13. I think this is the year of Alaphillipe. In the past 2 sesons he was looking like Sangan and VanAvermat of old, collecting a lot of 2nd places, never quite the finished product. He had never tested himself in a grand tour either, don’t konw if he has the endurance, if he can make another step he will be brutally strong.

    Thank you inrng, it’s a pleasure reading your posts, i should say thank you more often!

    • I like Alaphillipe, really aggressive rider, but you never know. Sometimes a rider like him is tipped to fill the gap left by the likes of Valverde/Gilbert before they are unexpectedly leapfrogged by an even younger rider such as Theuns. Not saying that will happen but it’ll be interesting to see how it works out.

  14. Also interested in Dylan Groenewegen. Only 24, got the big win on the Champs last year. Can he become more consistent and does he have any Classics potential.

  15. Landa – the most interesting “case” to watch in 2018. Movistar needs to invent some supertactics where all three lions can live next to each other. But is Landa really so good to win a Grand Tour? I bet he is not, but let’s see. After he left SKY, I may become his fan, as I love reale, pure non-TUE climbers. Bernal – great physiology and adding SKY TUE School he should be new Quintana very soon. And with asthma that he is going to get from Brailsford, he will be even bigger than Nairo. Teuns – very intresting rider, keep my fingers crossed for his development. Porte – my biggest hope for anti-Froome, anti-asthma, but he’s already failed too many times to be taken seriously as top3 contender in TDF. One needs to understand that TDF top3 is not only about power, is also about avoiding crashes, splits (and of course about TUEs).

  16. Rider to watch in 2018: Froome. Is he going to destroy the reputation -not of himself- but the whole road racing? Will road racing lose all credibility that was left after Armstrong scandal?

    ps. For now even 2000 kgs of salbutamol is not enough for ones like Gianni Bugno to finally admit : yes, SKY is TUE-salbutamol-TEAM with cortisteroids for Wiggins and Froome, jiffybags and steroids “for Brailsford knee”. Some still prefer NOT TO SEE the truth, because truth in this particular case can destroy the whole cycling this time. Sponsors will be gone once Froome is DSQ.

    • Sponsors will be gone. I don’t think so though Sky may well lose interest gradually. For the rest, they might not be pleased – though some riders will be happy to have a rival less – but they are surely realistic enough to not be surprised and looking through the Worldtour list I can’t see any probable leavers.

      For the riders to watch, two Aussies, Edmondson and Haig.

    • sbs –
      Even as someone who, on the basis of probability, suspects that Froome has deliberately cheated (and who has equally negative opinions of Wiggins and of Sky generally), I still don’t find it interesting to discuss the same thing all of the time.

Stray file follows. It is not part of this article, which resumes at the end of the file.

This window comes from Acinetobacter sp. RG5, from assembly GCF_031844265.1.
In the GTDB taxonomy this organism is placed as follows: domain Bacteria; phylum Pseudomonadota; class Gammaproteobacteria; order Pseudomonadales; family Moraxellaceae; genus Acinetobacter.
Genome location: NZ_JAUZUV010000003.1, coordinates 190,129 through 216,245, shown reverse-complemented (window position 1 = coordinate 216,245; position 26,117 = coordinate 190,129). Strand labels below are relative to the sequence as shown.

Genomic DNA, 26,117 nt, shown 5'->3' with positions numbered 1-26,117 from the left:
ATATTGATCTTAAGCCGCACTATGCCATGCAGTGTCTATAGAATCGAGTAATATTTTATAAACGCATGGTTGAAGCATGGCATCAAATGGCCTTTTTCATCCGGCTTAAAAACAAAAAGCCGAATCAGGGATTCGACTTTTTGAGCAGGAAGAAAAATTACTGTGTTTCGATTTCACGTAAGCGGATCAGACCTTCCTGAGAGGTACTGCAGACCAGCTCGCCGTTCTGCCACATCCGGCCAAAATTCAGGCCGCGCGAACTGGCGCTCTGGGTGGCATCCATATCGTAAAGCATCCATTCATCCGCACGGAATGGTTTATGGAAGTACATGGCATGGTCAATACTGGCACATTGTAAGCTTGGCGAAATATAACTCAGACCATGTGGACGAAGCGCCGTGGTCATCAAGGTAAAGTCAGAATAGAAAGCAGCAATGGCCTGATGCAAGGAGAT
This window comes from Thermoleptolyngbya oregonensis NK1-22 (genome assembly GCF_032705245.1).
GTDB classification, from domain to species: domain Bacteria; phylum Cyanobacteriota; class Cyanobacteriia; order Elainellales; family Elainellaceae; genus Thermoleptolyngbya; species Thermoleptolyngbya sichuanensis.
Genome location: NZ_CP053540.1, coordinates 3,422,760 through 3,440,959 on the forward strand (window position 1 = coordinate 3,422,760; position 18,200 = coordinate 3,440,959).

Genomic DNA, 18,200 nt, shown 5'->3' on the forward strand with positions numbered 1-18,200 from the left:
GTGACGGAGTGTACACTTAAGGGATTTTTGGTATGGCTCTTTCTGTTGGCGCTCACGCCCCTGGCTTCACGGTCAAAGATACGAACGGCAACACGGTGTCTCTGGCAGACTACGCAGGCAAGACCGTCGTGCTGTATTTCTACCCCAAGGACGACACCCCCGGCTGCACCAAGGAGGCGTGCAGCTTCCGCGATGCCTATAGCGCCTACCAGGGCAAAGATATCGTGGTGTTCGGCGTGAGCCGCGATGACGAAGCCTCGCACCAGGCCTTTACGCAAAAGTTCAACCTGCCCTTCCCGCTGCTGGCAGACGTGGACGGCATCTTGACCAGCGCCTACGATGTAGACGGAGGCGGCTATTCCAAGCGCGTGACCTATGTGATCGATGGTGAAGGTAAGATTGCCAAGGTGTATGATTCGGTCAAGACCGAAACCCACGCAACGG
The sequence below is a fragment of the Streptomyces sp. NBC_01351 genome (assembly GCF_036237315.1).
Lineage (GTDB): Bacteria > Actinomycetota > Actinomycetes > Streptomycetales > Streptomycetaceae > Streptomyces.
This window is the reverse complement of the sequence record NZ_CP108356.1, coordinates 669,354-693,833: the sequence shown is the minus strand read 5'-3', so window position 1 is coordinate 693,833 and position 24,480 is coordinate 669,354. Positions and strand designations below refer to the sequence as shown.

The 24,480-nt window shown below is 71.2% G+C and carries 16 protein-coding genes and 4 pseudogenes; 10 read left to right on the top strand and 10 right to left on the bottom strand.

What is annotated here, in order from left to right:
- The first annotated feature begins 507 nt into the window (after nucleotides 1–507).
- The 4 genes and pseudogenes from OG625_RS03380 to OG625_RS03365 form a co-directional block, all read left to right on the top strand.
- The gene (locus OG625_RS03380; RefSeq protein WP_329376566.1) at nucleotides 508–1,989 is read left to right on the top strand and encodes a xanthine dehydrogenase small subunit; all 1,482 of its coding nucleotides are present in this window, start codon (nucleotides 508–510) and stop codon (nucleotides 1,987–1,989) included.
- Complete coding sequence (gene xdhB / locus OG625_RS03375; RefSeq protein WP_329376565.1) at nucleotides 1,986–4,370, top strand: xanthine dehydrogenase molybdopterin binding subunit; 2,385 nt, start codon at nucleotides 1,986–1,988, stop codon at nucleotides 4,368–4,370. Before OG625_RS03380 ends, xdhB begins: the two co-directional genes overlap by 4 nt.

It’s best saved for when that topic is actually being discussed – otherwise there is a risk that every post turns into a (very similar) discussion on Froome, etc.

    • Really … is this competitive sports we are talking about ? In which other sport do they use just beetroot juice, pasta and a good sleep.

      In professional sports everyone is looking for advantage and everyone uses pharmacology. In the early days of TdF they used Strichnine and Guns … and Coppi has a flask with “La Bomba” … oh the good old PURE days …

      Grow up people …

  17. Sorry Inrng about my last post, The notorious word was too much. My apologies for airing my emotions under the influence of a vibrant Sav blanc. On a more positive note I loved the picture of Urán.

  18. Thanks for the nice article, good choice of stories.
    Gianni Moscon and Søren Kragh Andersen – both did domestique turns beoynd their years and surprised in oneday races. Will be interesting to see if they follow up when given the chances this year
    John Degenkolb and the spring – is he going to come to his 2015 form again ever?

    Lance Armstrong – Will he win the We ride Flanders Sportif?

      • I hope he will be there, and if he is I’m sure he will be riding for fun so you’re right.

        But in the light of the recent statements from Lappartient about Armstrong and riders from his timeline I am seriously hoping he turns up. I can’t think of anything more hypocritical to say right now. And in the meantime T. Voeckler has just taken over Hinaults role as bouncer on the podium, Jalabert is welcomed with open arms at the tour and the list goes on.

        Are we seriously to believe that Armstrong himself created the situation with PED’s?

        I for one think the guy has been punished enough. I think he has adapted some self-insight and a bit of humility since his confession. He seems genuinely changed about a few things, and other things he will still not apologize for which is fine.

        I recommend his podcast

        • It’s all going off topic but a quick reminder: the difference is Lance Armstrong has a lifetime ban, others don’t. If you are head of the UCI you can make moral statements on who should be at some races but you have to uphold your/WADA’s rules on bans and attending events.

          • Yeah it’s off topic, sorry. Just an urge for cycling to face its past and then let it be water under the bridge. It is bittersweet that those who chose to come forward are made into scapegoats, and those who don’t can just go on as normal. It will probably never happen, too bad